Senate Liberals Push for Strict Financial Rules

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Senate Liberals Push for Strict Financial Rules

New York Times – WASHINGTON — Liberal Democrats in the Senate, emboldened by a wave of populism, are trying to make financial regulatory legislation far tougher on Wall Street, potentially restricting or breaking up the biggest banks and financial companies.

Normally such efforts might attract little concern among Senate leaders or the White House. But the confluence of a high-stakes election year and a pervasive anti-Wall Street sentiment after the recession has given liberals unusual muscle in the debate. It has also raised the prospect that they could succeed in reshaping the bill.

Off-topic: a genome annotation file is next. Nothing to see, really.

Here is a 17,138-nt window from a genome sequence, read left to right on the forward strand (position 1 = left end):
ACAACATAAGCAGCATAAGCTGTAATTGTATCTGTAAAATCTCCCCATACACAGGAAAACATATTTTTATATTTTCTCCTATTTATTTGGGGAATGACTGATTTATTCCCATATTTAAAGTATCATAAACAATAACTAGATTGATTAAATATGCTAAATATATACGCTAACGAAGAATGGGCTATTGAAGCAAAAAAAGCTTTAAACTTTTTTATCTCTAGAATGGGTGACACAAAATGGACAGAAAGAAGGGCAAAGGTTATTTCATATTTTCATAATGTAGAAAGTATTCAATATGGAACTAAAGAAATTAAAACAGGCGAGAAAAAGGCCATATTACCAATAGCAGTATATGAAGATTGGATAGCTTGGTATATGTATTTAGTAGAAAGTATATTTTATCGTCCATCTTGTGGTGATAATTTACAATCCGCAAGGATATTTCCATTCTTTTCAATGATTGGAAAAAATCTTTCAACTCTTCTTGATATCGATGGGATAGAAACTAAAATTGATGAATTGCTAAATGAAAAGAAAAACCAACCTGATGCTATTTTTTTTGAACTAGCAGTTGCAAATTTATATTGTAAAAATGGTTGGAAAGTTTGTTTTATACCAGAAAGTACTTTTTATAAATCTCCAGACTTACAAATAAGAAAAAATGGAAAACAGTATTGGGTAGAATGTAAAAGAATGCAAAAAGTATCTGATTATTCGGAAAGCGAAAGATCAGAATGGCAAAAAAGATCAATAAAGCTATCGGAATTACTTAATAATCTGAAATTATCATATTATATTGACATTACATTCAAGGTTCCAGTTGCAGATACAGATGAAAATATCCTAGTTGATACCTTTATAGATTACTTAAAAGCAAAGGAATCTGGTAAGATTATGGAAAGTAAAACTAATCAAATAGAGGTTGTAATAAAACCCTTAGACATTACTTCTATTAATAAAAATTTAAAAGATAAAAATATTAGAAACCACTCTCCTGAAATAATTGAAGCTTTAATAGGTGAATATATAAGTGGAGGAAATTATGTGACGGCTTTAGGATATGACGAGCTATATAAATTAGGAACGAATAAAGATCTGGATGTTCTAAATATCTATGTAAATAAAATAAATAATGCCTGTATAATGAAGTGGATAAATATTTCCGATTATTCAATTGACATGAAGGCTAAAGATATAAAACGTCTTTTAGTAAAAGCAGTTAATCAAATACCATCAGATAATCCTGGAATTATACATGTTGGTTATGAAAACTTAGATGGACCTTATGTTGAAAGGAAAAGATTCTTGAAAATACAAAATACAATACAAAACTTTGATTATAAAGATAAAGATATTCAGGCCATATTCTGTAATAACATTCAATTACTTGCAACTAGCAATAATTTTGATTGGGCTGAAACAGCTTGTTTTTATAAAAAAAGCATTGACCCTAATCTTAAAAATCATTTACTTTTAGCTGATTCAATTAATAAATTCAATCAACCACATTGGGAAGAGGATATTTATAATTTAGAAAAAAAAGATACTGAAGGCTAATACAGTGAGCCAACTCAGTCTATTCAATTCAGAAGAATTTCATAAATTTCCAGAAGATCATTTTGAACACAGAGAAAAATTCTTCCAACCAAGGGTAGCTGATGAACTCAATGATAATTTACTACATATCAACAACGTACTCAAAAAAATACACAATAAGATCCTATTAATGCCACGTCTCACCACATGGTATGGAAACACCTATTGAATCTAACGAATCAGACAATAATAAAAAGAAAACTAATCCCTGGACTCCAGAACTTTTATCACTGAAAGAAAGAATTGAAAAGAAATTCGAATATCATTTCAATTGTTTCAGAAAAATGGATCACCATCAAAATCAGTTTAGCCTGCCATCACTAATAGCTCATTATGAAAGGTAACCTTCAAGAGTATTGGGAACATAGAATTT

The liberal amendment that could be hardest to defeat — and is among the most deeply dreaded by Wall Street — also has some of the purest populist appeal: a proposal by Senator Sherrod Brown of Ohio and Senator Ted Kaufman of Delaware to break up the nation’s biggest banks by imposing caps on the deposits they can hold and limits on other liabilities.

“Look at what we did to AT&T, look at Standard Oil, basically what you do is you just split it apart,” Mr. Kaufman said in an interview. “If we don’t do that, we have got too big to fail, because when you look at these big complex entities, you cannot resolve them in a major financial crisis.”

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